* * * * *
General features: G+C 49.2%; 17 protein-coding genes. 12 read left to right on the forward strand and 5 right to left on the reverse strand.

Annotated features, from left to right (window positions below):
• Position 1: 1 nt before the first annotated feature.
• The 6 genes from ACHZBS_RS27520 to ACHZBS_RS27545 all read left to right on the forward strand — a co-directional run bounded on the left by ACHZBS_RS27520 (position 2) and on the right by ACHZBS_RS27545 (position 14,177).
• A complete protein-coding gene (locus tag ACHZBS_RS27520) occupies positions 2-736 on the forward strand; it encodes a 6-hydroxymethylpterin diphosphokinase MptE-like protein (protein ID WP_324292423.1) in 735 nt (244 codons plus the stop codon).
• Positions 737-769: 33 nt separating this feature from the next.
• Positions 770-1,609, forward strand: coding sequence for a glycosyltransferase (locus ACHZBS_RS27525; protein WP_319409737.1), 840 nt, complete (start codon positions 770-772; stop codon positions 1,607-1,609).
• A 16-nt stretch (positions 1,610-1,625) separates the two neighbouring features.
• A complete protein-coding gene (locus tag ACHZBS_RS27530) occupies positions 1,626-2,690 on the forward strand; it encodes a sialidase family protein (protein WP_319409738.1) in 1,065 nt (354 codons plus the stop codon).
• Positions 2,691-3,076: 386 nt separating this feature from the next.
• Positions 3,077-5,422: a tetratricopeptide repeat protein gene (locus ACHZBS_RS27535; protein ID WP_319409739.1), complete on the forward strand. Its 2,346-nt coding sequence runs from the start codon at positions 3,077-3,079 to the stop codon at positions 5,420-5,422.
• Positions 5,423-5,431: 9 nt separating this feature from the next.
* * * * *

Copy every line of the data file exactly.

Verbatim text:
General features: G+C 49.2%; 17 protein-coding genes. 12 read left to right on the forward strand and 5 right to left on the reverse strand.

Annotated features, from left to right (window positions below):
• Position 1: 1 nt before the first annotated feature.
• The 6 genes from ACHZBS_RS27520 to ACHZBS_RS27545 all read left to right on the forward strand — a co-directional run bounded on the left by ACHZBS_RS27520 (position 2) and on the right by ACHZBS_RS27545 (position 14,177).
• A complete protein-coding gene (locus tag ACHZBS_RS27520) occupies positions 2-736 on the forward strand; it encodes a 6-hydroxymethylpterin diphosphokinase MptE-like protein (protein ID WP_324292423.1) in 735 nt (244 codons plus the stop codon).
• Positions 737-769: 33 nt separating this feature from the next.
• Positions 770-1,609, forward strand: coding sequence for a glycosyltransferase (locus ACHZBS_RS27525; protein WP_319409737.1), 840 nt, complete (start codon positions 770-772; stop codon positions 1,607-1,609).
• A 16-nt stretch (positions 1,610-1,625) separates the two neighbouring features.
• A complete protein-coding gene (locus tag ACHZBS_RS27530) occupies positions 1,626-2,690 on the forward strand; it encodes a sialidase family protein (protein WP_319409738.1) in 1,065 nt (354 codons plus the stop codon).
• Positions 2,691-3,076: 386 nt separating this feature from the next.
• Positions 3,077-5,422: a tetratricopeptide repeat protein gene (locus ACHZBS_RS27535; protein ID WP_319409739.1), complete on the forward strand. Its 2,346-nt coding sequence runs from the start codon at positions 3,077-3,079 to the stop codon at positions 5,420-5,422.
• Positions 5,423-5,431: 9 nt separating this feature from the next.